Proceedings of the 15th CEESOK International Conference of Korean Studies "New Trends in Korean Studies"
Prodeedings of the 15th CEESOK International Conference on Korean Studies "New Trends in Korean Studies"
During the XXth century South Koreans art has being developing under the influence of Western art movements, first modernism and later postmodernism. Korean artists began to study western avant guard mevements in 1950s on a full scale. In 1960s they started to face the need to resolve the issue of finding national in arts, they started to combine traditional aesthetics with Western technology.
In the 1990s, after Koreans were allowed to visit foreigh contries, some artists went to study in the West, where they were swept by the wave of conceptual art and the ideas of postmodernism. This generation has brought Korean art to the world level. Over the past two decades, South Korea has made a breakthrough in the field of contemporary art, the country became one of the centers of Asian contemporary art. South Korean art is successfully integrated into the global art world. Artists speak on the general topics of the world art, such as, for example, the criticism of the consumer society and the prevailing stereotypes and people in today's global world. In this paper, taking as example ouvre of the most influential Korean artists we will see how today an issue expressing national ideas and aesthetics in arts is solved and what are the distinctive features of contemporary South Korean art.
It is obvious that no study of literature can be done in isolation from other disciplines, especially social sciences. Discussing the literary text in the class involves contextualizing it, telling about its author, the historical period it was written in or about, the philosophical thoughts and socio-political climate of that period, etc. Depending on the dominant themes in the text, the literature teacher delves into aspects of history, philosophy, psychology and science. In Moscow State Linguistic University we teach future translators who should not only read and understand but also translate literary texts correctly from Korean into Russian, and the very important thing our students should be acquainted with is the cultural code underlying the literary texts in Korean. We also must take into consideration the differences between Korean and Russian cultural codes as well as between South Korean and North Korean ones.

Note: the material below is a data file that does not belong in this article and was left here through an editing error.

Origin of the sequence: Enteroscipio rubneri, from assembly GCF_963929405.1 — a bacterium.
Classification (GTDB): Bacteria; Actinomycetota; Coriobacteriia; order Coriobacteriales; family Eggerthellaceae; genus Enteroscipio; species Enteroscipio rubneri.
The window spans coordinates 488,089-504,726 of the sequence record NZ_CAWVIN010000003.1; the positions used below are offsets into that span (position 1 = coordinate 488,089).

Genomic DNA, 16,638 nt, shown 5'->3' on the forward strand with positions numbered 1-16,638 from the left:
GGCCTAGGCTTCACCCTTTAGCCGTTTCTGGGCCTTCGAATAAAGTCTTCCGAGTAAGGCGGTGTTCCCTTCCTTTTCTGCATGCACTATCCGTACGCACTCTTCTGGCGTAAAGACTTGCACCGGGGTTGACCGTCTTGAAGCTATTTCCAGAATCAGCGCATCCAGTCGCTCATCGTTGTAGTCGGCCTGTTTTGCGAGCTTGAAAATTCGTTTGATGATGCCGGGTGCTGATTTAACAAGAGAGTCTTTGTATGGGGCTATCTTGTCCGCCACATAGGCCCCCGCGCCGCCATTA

First of all we should say that the concept of “cultural code” itself is a matter of discussion. The term “code” as used in semiotics evinces a fundamental ambiguity inherited from the lexical meaning of the word. R. Jacobson was one of the first semioticians to adopt the term “code” from communication theory. In 1953 reflecting on the correlation between culture and language he declared: “The most essential problem for speech analysis is that of the code common to both sender and receiver and underlying the exchange of messages”. Developing this thought Eco stated that communication, including the processes of “signification” and “interpretation”, is made possible by the existence of codes.
For working interpreters (translators) and language & literature teachers it would be logical to understand “cultural code” as a multilevel dynamic system letting to see, interpret and translate into other languages the meaning inherent in the message addressed to the carrier of such a code. As the levels available for familiarization to the non-carriers of the code could be identified: 1) the common knowledge about the world, including natural objects and cultural objects, 2) the mentality as a way of perceiving the world and ourselves in it on the basis of some values and what else, 3) the linguistic picture of the world implying the existence of certain “concepts”, 4) the involvement into various discourses 5) collective memory, etc. So it becomes clear that the condition for more or less complete understanding of the text of the foreign cultural code is primarily the widening of the interpreter’s “semantic horizon” (the term by G. Gadamer) up to the extent in which it can “fuse” with the “semantic horizon” of the text. The identification of the above-mentioned levels and the connections between them turned out to be very intricate task itself.
In the presentation I am going to show how we work with our students at deciphering Korean cultural code when reading and translating prosaic and highly metaphorical poetic texts, giving as examples some passages from the texts which are remarkable in terms of implicit content.